al-Mahdhi behind the bust in Arabic; Bukhar Hudat ("Lord of Bukhara") in Sogdian script in front of the bust, crowned Sasanian-style bust right / Fire altar with ribbons and attendants; crowned bust left in flames. Imitating Sasanian king Bahram V. 25mm, 2.52 grams. Album 94.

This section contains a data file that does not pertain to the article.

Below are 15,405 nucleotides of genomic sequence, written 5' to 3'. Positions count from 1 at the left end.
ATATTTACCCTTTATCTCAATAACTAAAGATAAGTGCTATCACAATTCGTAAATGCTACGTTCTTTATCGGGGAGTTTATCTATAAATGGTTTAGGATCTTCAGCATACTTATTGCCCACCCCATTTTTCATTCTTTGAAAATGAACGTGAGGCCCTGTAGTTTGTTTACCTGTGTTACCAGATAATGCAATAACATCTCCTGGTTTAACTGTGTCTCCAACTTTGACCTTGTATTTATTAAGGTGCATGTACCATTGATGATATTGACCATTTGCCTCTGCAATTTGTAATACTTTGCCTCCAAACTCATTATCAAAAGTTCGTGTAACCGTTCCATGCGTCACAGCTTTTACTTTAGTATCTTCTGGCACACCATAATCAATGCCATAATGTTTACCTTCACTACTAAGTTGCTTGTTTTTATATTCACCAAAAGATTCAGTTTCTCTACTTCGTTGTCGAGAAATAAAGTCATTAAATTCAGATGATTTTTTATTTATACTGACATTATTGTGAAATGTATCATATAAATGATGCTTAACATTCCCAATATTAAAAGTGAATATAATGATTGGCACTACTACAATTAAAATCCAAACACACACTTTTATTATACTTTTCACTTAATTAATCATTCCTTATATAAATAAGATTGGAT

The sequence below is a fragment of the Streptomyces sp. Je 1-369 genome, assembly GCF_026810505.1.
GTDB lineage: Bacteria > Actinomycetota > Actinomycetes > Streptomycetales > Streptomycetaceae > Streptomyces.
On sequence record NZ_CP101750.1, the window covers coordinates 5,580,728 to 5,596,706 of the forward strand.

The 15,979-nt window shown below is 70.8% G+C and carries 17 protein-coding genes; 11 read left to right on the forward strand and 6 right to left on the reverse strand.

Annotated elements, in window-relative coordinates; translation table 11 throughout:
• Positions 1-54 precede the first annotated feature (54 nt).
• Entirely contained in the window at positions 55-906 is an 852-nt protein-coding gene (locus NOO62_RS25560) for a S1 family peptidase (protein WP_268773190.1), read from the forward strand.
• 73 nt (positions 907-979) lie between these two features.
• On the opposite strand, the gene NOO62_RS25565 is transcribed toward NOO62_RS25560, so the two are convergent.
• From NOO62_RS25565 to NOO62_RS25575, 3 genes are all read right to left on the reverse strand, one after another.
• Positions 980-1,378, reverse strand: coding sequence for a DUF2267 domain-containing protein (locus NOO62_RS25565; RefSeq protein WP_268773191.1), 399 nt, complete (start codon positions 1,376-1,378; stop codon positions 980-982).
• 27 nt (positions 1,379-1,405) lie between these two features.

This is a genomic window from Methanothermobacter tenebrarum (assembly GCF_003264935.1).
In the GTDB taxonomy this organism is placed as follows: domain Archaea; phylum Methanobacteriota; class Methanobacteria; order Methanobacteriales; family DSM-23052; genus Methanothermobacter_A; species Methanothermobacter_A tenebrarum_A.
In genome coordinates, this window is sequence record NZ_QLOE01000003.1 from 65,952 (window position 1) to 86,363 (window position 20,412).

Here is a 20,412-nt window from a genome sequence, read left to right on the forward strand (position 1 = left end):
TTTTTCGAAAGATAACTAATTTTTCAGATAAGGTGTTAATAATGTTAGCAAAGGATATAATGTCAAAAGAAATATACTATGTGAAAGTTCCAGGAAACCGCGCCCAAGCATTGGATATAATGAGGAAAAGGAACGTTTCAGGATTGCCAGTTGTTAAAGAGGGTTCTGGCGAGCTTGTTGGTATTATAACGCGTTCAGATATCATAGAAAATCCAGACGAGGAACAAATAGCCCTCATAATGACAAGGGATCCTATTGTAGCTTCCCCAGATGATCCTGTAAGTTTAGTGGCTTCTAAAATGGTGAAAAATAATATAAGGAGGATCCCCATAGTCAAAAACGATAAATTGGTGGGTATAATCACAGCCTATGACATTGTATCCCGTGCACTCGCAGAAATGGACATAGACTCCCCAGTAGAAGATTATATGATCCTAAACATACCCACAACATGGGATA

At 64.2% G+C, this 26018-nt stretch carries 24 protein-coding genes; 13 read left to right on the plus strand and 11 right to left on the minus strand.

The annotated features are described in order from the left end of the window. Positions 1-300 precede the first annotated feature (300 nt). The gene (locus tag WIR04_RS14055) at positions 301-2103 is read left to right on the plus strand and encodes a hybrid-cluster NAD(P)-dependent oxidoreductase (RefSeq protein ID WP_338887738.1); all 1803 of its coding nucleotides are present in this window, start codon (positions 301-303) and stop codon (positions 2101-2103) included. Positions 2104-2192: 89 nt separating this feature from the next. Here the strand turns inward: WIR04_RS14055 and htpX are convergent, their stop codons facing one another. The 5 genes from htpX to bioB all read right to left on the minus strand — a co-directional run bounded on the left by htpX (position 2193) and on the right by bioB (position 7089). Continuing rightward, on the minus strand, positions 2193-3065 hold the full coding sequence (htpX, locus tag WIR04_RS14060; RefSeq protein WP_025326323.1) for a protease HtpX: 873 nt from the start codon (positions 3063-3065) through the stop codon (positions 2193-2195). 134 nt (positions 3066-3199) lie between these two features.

The issue of these coins took place sometimes around 775 AD, when a group of "notables" in the city of Bukhara approached the local governor, named Ghitrif, complaining about the silver coin shortage in the city and asking to produce a sort of debased fiduciary coinage for local circulation. The governor agreed, and the new coins were commonly called "Ghidrifi" after his name. These new coins were made with the same dies as the old silver issues, but the silver was replaced with an alloy of six metals: gold, silver, lead, brass, iron and copper. Because of their base look, they were not accepted until their price was fixed by law at 6 Ghidrifi drachms to 1 silver drachm of the same type. Interestingly, the coins became very popular and within a short period of time they were at parity with the silver issues. Within 60 years, the price of the Ghidrifi dirhams rose even more, with 100 silver dirhams buying only 85 Ghidrifi dirhams. This was one of the first (and one of the few successful) attempts to experiment with fiduciary coinage in Asia.